The United Kingdom will soon be the proud owner of a £200-million (US$336-million) polar research vessel, the Chancellor of the Exchequer, George Osborne, announced today. Bigger and with greater icebreaking and endurance capabilities than the United Kingdom’s existing polar ships, the vessel is designed to open up new research locations, as well as reinforce UK presence in Antarctica and the South Atlantic.
So far unnamed (but red and shiny if the artist’s impressions are anything to go by) the ship is scheduled to begin its first science mission in 2019. It may have to be impressive if it is to fill the shoes of the two existing UK polar vessels, operated by the British Antarctic Survey. The RSS James Clark Ross and RSS Ernest Shackleton, both built in the 1990s, are due to be decommissioned at the end of the decade. A spokeswoman for the Natural Environment Research Council said that their fates have yet to be decided.
Speaking today at the Medical Research Council’s Laboratory of Molecular Biology in Cambridge, UK, Osborne also launched a consultation on the United Kingdoms’ long-term plans for science infrastructure spending, intended to shape a road map to be published this autumn.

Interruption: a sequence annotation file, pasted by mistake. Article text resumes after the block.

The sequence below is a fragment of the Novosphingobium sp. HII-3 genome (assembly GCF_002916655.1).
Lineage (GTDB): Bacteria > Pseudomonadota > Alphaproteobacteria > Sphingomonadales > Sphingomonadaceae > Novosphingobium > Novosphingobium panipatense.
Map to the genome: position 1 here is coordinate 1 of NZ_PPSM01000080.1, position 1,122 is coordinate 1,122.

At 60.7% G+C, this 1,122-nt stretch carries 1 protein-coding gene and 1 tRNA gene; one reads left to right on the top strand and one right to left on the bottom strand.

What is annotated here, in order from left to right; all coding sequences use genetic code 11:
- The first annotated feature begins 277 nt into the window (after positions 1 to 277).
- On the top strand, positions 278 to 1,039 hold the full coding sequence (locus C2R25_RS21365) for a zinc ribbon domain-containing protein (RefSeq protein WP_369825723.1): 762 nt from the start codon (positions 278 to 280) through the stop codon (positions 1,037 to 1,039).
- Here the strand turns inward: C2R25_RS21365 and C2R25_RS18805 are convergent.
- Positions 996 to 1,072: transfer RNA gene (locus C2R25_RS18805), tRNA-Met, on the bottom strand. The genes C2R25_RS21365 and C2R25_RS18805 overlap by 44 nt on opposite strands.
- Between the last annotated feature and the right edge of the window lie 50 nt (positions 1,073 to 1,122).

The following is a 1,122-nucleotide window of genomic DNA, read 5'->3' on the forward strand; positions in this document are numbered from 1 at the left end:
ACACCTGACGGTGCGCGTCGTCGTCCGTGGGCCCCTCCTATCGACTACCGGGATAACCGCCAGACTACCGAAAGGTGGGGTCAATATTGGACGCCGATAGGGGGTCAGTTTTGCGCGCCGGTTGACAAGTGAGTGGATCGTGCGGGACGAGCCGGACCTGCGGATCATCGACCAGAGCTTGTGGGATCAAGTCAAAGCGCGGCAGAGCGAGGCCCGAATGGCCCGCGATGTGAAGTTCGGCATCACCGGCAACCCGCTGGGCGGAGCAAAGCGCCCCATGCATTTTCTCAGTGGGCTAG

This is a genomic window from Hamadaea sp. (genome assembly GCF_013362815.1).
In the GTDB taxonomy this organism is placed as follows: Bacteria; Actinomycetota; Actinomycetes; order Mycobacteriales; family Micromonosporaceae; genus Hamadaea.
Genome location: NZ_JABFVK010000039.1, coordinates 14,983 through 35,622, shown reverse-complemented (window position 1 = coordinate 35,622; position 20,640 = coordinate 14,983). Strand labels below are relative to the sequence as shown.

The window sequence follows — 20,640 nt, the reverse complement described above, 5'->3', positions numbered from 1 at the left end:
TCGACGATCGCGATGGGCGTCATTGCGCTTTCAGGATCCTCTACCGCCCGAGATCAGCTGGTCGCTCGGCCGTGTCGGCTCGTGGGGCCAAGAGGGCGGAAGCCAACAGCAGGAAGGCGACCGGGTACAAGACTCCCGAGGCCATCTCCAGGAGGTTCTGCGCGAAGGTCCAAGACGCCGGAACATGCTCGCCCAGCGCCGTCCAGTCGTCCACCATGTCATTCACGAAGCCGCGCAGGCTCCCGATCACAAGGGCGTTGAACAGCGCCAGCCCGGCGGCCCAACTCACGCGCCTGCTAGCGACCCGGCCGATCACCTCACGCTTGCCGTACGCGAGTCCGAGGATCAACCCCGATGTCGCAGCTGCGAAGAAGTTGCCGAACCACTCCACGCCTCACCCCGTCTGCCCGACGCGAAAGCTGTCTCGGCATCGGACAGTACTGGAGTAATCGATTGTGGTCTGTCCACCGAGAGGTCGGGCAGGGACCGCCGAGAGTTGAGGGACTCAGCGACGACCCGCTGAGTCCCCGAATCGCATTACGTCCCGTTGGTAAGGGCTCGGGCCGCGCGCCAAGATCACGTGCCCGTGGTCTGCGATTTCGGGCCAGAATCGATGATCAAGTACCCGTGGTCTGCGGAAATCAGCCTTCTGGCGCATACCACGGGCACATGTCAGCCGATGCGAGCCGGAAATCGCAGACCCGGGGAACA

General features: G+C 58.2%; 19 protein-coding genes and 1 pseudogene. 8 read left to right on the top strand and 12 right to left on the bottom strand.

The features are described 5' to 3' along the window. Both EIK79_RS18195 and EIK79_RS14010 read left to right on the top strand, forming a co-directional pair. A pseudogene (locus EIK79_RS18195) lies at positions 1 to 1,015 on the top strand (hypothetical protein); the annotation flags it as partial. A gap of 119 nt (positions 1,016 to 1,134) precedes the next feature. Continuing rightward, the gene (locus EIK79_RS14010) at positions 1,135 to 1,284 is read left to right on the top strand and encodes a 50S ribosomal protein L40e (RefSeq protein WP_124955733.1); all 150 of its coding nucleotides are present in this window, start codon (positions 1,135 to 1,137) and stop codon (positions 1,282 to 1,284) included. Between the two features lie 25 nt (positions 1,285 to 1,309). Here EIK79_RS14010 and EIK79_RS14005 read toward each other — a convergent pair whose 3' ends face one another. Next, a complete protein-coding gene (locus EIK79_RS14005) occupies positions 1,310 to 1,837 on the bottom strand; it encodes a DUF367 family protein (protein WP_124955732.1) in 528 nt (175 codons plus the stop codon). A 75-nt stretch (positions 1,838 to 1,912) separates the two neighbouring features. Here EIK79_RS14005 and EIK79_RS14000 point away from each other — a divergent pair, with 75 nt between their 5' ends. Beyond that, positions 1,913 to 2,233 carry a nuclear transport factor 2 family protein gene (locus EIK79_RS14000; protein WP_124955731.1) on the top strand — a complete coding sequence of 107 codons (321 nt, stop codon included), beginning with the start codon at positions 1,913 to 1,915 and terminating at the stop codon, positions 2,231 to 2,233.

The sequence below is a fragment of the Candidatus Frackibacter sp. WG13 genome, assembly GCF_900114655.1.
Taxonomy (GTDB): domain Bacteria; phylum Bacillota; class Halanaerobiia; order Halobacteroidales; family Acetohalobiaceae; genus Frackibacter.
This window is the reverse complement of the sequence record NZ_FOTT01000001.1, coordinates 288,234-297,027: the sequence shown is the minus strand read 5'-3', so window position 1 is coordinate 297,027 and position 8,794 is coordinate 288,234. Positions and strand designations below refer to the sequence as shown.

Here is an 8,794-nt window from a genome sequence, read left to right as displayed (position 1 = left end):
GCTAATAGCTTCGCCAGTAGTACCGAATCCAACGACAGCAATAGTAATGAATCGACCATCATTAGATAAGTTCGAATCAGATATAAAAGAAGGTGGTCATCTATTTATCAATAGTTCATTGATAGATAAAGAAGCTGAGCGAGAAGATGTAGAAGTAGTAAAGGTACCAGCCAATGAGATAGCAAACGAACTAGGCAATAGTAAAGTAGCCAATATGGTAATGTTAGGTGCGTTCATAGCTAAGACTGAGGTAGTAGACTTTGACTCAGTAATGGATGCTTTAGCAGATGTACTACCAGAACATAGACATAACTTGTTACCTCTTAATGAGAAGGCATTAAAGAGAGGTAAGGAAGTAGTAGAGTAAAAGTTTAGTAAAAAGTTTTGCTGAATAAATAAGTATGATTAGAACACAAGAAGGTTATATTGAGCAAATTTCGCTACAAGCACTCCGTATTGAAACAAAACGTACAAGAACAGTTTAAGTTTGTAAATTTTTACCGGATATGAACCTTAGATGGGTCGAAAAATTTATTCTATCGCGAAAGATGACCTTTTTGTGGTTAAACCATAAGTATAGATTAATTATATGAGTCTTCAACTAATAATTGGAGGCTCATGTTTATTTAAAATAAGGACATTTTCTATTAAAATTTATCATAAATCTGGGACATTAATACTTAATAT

The consultation will decide how the United Kingdom should spend the £1.1 billion ($1.8 billion) a year (rising in line with inflation) that it has promised to allocate to science capital over the next parliament (2015–16 to 2020–21). The decision, made in last year’s spending review, followed the government’s widely criticized slashing of capital funding from the Research Council budgets in 2010, only to replace it in piecemeal announcements over the course of the current term.
Speaking ahead of the event, Osborne repeated the government’s mantra that the country needs to do more to ensure it converts “great British science into great British business”, making clear that the capital spending plans would be shaped by both UK researchers and businesses.
The government’s £4.6-billion ($7.7-billion) ring-fenced annual budget for research has been frozen since 2010 and will remain so until 2015–16. The Campaign for Science and Engineering says the cumulative erosion due to inflation will amount to more than £1.1 billion by 2015–16. The lobby group also highlights that the United Kingdom spent 1.7% of its national wealth (gross domestic product) on research and development in 2012 — a drop on 2011 and well below the European Union average.
Responding to a tweet from the Chancellor calling for the United Kingdom to turn “scientific ingenuity into commercial success”, David Price, vice-provost for research at University College London replied: “The challenge is with lack of UK industry take up. Where are their development labs and investment in innovation?”